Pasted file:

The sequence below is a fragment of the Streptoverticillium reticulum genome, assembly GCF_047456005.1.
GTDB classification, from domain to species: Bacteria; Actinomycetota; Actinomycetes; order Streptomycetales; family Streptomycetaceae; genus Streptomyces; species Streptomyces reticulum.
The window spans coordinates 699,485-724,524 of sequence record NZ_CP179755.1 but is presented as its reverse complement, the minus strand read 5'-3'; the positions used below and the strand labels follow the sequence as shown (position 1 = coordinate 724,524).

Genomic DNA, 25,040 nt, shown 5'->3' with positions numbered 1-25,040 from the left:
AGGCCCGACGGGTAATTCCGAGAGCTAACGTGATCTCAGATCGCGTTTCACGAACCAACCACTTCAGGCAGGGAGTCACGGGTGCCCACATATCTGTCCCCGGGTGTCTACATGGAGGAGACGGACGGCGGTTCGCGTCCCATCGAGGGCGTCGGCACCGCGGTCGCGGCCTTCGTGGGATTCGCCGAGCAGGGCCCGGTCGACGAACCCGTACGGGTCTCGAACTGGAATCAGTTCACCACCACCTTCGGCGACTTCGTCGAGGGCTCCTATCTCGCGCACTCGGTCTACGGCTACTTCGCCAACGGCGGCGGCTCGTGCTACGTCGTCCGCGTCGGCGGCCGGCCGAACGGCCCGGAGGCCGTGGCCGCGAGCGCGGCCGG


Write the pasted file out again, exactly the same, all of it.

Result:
The sequence below is a fragment of the Streptoverticillium reticulum genome, assembly GCF_047456005.1.
GTDB classification, from domain to species: Bacteria; Actinomycetota; Actinomycetes; order Streptomycetales; family Streptomycetaceae; genus Streptomyces; species Streptomyces reticulum.
The window spans coordinates 699,485-724,524 of sequence record NZ_CP179755.1 but is presented as its reverse complement, the minus strand read 5'-3'; the positions used below and the strand labels follow the sequence as shown (position 1 = coordinate 724,524).

Genomic DNA, 25,040 nt, shown 5'->3' with positions numbered 1-25,040 from the left:
AGGCCCGACGGGTAATTCCGAGAGCTAACGTGATCTCAGATCGCGTTTCACGAACCAACCACTTCAGGCAGGGAGTCACGGGTGCCCACATATCTGTCCCCGGGTGTCTACATGGAGGAGACGGACGGCGGTTCGCGTCCCATCGAGGGCGTCGGCACCGCGGTCGCGGCCTTCGTGGGATTCGCCGAGCAGGGCCCGGTCGACGAACCCGTACGGGTCTCGAACTGGAATCAGTTCACCACCACCTTCGGCGACTTCGTCGAGGGCTCCTATCTCGCGCACTCGGTCTACGGCTACTTCGCCAACGGCGGCGGCTCGTGCTACGTCGTCCGCGTCGGCGGCCGGCCGAACGGCCCGGAGGCCGTGGCCGCGAGCGCGGCCGG